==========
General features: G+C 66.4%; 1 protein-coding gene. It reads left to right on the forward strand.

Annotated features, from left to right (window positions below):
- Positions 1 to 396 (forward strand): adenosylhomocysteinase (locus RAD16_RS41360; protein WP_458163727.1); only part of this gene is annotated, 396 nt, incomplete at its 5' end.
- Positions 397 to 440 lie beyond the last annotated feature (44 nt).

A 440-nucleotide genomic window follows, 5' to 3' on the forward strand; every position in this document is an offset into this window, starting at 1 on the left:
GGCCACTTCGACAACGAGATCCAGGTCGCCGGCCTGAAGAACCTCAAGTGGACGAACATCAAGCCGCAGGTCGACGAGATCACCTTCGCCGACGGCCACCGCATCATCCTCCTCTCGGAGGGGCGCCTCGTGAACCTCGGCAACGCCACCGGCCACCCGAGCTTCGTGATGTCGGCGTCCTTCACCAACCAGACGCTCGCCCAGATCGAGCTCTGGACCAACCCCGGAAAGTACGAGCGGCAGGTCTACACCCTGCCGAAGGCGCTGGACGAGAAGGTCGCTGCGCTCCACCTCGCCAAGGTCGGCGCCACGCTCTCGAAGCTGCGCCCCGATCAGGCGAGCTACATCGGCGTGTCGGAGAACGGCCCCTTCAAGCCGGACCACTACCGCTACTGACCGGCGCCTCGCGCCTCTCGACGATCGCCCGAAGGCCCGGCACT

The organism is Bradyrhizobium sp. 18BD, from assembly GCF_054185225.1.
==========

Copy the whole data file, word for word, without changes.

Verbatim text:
General features: G+C 66.4%; 1 protein-coding gene. It reads left to right on the forward strand.

Annotated features, from left to right (window positions below):
- Positions 1 to 396 (forward strand): adenosylhomocysteinase (locus RAD16_RS41360; protein WP_458163727.1); only part of this gene is annotated, 396 nt, incomplete at its 5' end.
- Positions 397 to 440 lie beyond the last annotated feature (44 nt).

A 440-nucleotide genomic window follows, 5' to 3' on the forward strand; every position in this document is an offset into this window, starting at 1 on the left:
GGCCACTTCGACAACGAGATCCAGGTCGCCGGCCTGAAGAACCTCAAGTGGACGAACATCAAGCCGCAGGTCGACGAGATCACCTTCGCCGACGGCCACCGCATCATCCTCCTCTCGGAGGGGCGCCTCGTGAACCTCGGCAACGCCACCGGCCACCCGAGCTTCGTGATGTCGGCGTCCTTCACCAACCAGACGCTCGCCCAGATCGAGCTCTGGACCAACCCCGGAAAGTACGAGCGGCAGGTCTACACCCTGCCGAAGGCGCTGGACGAGAAGGTCGCTGCGCTCCACCTCGCCAAGGTCGGCGCCACGCTCTCGAAGCTGCGCCCCGATCAGGCGAGCTACATCGGCGTGTCGGAGAACGGCCCCTTCAAGCCGGACCACTACCGCTACTGACCGGCGCCTCGCGCCTCTCGACGATCGCCCGAAGGCCCGGCACT

The organism is Bradyrhizobium sp. 18BD, from assembly GCF_054185225.1.